Beginner Writing Continuum

Communicating with three or four educators in the classroom can be tricky.

This past year, I used picture images to group my guided reading groups. I've decided to implement learning goals and success criteria for writing in the exact same way.

Students will print their own names on sticky notes and we will get them to identify where they are on the continuum after we have collected several diagnostic assessment pieces.


We will be dividing the different groups amongst our teaching team and this will be supported by our planning teacher who will be focusing on writing this year as well.

I love that we will be able to use this to guide and separate our groups which we will be working with. Documenting children's progress in small groups will simply be a photo taken throughout the year to show growth!

I am excited to have this visual posted in our classroom as it will represent student understanding of what they can achieve and will help with keeping expectations and communication consistent for all teachers without having to have any formal meetings.

I have included the above continuum in the product shown below as a bonus. Click on the image to check it out!


0

Our "Debug" Tool to Support Self-Regulation


Young children need easy ways to remember how to solve social problems.

We often make a fun reference to this and describe it to children that others may be "bugging" them and this helps them regulate their emotions when they are upset with their peers.

When we do this, we can discuss bugs and our feelings around them. They may bother us, but in reality, we live with them and to a certain degree need to get used to them!

Our problems with others are the same!

Students need to be able to feel safe learning how to solve problems and guided through how to do it. These strategies have been very effective with our students.

When someone is bugging you we can:
* Ignore
         We can ignore things that are not true or other people's problems.
* Talk Friendly
         Always talk in a kind manner, assuming others will listen!
* Talk Firmly
        To show we mean what we say we speak firmly but still with kind words.
* Move Away
        If our words do not work we can choose something else to do or someone else to play with.
* Get Adult Help
        When the other strategies don't work, or if someone is hurt we can always seek help from an adult!

I hope you find these strategies to be helpful with your students!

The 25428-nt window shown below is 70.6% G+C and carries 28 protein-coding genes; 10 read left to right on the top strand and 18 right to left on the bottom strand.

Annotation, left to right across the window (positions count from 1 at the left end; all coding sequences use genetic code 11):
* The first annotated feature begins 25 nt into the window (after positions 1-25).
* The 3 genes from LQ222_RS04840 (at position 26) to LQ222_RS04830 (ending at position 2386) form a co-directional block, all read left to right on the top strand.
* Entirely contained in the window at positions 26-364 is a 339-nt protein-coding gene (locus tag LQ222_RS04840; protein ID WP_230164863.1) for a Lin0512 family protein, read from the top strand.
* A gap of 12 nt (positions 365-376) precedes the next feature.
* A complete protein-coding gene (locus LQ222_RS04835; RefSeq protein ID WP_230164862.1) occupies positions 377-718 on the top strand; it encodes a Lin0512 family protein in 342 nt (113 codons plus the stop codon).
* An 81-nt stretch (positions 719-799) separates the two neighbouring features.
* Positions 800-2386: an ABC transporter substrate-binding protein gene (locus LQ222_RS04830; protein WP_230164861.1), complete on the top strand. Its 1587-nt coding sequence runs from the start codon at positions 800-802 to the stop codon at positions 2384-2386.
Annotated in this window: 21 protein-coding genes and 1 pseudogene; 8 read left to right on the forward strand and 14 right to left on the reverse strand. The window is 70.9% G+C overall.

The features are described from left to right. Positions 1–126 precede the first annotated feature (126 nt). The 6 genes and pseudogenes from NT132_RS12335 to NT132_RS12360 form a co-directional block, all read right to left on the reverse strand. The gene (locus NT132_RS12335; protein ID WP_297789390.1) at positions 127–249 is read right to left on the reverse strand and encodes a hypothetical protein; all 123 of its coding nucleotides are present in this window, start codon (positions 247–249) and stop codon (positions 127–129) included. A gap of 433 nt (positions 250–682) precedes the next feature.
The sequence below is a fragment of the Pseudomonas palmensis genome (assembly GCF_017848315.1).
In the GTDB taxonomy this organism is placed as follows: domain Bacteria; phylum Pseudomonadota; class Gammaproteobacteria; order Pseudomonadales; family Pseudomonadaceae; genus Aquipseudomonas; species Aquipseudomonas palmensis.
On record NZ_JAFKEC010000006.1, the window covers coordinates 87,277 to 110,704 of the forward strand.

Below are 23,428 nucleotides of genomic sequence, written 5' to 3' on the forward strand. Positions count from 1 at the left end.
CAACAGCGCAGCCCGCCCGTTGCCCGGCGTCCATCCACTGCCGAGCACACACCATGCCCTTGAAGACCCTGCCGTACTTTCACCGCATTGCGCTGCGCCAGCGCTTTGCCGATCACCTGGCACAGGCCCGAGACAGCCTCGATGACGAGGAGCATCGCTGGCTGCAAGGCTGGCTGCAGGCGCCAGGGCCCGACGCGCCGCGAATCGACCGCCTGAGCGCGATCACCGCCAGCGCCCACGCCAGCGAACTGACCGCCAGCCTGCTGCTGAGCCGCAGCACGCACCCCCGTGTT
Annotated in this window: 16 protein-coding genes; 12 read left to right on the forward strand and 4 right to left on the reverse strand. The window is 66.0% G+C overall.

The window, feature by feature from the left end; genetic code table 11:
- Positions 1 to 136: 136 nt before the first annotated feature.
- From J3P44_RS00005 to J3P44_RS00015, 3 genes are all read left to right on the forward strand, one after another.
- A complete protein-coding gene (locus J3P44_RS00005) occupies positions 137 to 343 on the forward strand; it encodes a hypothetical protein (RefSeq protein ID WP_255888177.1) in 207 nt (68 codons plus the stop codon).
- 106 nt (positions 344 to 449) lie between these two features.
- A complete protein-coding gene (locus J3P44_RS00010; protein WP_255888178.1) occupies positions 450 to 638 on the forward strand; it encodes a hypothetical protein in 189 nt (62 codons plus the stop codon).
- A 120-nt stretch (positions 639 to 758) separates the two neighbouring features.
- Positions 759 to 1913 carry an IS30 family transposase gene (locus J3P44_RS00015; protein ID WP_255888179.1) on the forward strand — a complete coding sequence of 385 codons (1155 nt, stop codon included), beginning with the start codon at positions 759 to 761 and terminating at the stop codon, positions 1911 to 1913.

I use a visual prompt for the non-readers in the calming corner area of our classroom. After we have pre-taught and repeatedly modeled the different strategies, students will independently go to use the poster to help them remember how to solve problems.

The following poster gives picture cues that children can easily understand and help them solve their problems independently. If you want to check it out, it can be purchased by clicking on the following image below.

0

Walking Wednesday: Whole School Activity


Kids need exercise and walking is a great way to get it.
Families who walk to school help build relationships within their community as families get to know each other.

Exploring the outdoors, being in and around nature, helps ground kids and them supports their appreciation for the world around them.


A few years ago our staff put out a challenge to our community to make it a goal to walk to school every Wednesday. It was a pretty easy adjustment for our community as we already had done this during Earth Week to support our learning of taking care of the environment.

The community bought into this weekly activity and all the students enjoyed participating in it. This is a perfect year-round activity for eco-schools.

Older students wrote announcements to encourage student participation, younger grades graphed who came to school by walking, driving or on the bus

Class awards were given to the class with the most points per division and celebrated all student participation by collecting points for each child who participated (our school collects color house points to help build school spirit).

If you want to start something like this at your school it is pretty easy to do! If you click on the image above to find premade activities, templates, and awards for your whole school to use!

0

Patterning Videos on YouTube


Learning how to pattern at a young age is surprisingly easy for many children. 

I often use patterning songs as attention grabbers for whole group learning. Sometimes it is good to throw in a fun video for fun. Here are a few that I've found useful in the past! I hope you find these useful for supporting your students learning!
















0
Back to Top